Sunday, 22 February 2009
Last weekend, while watching the movie "The Bridges of Madison County", I decided to check out websites about covered bridges in North America.
This idea was reinforced this week while coming home from Elmira, Ontario, the centre of Mennonite country north of Kitchener. We bypassed the highway in West Montrose where one of the last covered bridges in Ontario crosses the Grand River. What a great event it was as we waited for a horse and democrat to cross the bridge towards us. We were transformed back to the last century right there on the approach to the bridge.
So my research began with a site called Madison County, Iowa - Home of the Bridges of Madison County that details not only the covered bridges but also the movie.
The next stop was a great site in New Brunswick with a pictuure tour of some of the 66 bridges left standing including the the world's longest (1282 ft built 1901) at Hartsland on the St. John river.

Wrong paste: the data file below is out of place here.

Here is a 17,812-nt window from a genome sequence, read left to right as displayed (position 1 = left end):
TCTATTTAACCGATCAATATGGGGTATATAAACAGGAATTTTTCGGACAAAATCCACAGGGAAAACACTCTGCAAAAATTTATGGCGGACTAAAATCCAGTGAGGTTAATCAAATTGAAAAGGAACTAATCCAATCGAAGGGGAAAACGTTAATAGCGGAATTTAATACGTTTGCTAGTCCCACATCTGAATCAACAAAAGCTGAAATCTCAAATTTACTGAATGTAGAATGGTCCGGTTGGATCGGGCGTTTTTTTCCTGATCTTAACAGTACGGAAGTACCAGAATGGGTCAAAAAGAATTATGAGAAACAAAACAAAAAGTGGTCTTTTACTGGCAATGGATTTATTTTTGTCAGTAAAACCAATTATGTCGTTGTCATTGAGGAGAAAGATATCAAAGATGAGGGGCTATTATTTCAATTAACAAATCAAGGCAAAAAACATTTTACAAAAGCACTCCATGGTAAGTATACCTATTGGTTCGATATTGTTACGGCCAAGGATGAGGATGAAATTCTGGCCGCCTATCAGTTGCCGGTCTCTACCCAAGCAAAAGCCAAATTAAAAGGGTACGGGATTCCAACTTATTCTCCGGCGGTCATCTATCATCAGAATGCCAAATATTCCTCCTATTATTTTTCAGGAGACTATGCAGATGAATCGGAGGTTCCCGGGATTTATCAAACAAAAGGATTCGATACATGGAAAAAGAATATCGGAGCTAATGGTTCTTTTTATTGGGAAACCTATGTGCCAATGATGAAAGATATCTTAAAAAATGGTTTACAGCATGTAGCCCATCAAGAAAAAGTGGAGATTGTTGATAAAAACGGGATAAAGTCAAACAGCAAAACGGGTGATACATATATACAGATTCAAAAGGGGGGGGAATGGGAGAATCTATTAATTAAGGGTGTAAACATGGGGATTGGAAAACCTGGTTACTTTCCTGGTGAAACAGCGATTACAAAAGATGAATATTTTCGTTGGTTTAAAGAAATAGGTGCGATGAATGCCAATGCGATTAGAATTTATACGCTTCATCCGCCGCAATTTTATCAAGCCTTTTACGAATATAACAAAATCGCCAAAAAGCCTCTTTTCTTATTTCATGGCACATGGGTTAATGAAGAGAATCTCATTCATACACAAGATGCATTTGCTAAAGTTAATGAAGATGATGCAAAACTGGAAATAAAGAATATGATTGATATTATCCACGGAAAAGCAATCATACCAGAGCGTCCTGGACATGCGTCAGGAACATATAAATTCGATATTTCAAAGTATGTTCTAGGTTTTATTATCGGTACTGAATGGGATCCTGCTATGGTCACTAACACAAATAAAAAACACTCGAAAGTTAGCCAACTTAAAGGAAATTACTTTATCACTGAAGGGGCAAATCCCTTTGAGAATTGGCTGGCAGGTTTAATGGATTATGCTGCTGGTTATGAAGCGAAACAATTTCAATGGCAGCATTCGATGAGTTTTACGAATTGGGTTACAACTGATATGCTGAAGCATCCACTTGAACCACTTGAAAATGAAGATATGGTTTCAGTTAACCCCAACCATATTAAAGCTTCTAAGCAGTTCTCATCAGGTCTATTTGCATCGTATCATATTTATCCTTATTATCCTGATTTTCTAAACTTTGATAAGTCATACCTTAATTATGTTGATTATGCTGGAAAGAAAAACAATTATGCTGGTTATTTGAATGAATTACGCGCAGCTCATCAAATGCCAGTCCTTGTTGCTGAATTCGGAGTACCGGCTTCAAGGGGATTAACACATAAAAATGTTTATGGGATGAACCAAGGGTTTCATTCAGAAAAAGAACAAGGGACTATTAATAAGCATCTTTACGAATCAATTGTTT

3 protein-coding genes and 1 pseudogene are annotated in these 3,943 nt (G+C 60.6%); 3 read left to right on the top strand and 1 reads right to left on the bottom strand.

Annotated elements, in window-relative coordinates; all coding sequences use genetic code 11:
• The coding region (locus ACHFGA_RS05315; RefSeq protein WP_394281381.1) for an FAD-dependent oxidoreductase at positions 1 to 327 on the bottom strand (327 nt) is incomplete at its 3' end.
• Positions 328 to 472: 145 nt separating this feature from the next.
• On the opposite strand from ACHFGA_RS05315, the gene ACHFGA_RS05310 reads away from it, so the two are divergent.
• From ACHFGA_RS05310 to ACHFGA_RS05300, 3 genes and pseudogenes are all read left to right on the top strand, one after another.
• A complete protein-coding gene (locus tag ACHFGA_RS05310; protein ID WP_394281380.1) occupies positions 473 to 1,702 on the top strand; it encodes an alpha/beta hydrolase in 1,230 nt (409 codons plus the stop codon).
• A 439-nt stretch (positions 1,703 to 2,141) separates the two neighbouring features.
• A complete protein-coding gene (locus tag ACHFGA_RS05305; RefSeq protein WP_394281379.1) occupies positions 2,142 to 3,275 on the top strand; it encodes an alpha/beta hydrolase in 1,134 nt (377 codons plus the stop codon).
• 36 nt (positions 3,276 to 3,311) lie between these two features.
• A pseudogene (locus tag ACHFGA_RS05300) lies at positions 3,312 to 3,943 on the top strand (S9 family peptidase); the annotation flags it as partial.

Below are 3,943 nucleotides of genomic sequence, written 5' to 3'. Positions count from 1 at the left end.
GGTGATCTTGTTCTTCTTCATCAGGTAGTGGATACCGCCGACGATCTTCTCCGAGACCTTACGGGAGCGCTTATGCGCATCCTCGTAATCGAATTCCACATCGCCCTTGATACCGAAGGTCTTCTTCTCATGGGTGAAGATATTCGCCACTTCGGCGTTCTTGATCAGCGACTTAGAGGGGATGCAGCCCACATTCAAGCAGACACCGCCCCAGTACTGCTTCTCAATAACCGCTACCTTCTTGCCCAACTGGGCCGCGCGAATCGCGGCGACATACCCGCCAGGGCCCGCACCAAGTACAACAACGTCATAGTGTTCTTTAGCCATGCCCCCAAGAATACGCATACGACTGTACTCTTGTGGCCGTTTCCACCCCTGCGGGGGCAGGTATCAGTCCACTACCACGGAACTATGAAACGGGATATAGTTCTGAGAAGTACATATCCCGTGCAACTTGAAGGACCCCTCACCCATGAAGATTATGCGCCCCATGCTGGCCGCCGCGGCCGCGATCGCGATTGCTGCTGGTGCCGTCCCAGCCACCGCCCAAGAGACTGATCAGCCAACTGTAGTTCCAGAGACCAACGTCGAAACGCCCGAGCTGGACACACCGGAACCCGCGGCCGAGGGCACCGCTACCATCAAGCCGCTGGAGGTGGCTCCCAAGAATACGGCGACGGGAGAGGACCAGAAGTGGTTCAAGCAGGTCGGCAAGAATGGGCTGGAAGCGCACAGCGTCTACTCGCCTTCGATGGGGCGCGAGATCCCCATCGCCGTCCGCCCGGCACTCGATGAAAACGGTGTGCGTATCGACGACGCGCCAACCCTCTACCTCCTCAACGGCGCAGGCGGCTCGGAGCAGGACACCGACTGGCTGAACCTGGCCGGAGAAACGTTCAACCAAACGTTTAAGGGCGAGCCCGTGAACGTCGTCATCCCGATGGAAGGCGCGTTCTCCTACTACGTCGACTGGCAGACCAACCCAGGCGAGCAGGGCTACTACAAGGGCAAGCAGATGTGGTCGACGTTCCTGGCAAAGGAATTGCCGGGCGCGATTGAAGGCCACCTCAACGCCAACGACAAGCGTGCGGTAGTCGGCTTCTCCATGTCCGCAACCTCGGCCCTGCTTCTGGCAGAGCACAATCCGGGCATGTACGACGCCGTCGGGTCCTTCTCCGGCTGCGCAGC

Finally at A Guide to Old Covered Bridges of Southeastern Pennsylvania I found the following explanation of just what covered bridges mean to all of us.
"Covered bridges symbolize small-town North America. Something from the nineteenth century, a little archaic and strange to nineteen-nineties eyes, picturesque and sentimental, "kissing bridges" recall a time when life was simpler and closer to the land -- if only in our dreams. Covered bridges complement autumn leaves and autumn emotions. Photogenic and often remote from the Interstate Highways and cities of the twentieth century, covered bridges lure the explorer to find the little streams and dirt roads that the twentieth century has almost passed by."
I couldn't have said it any better...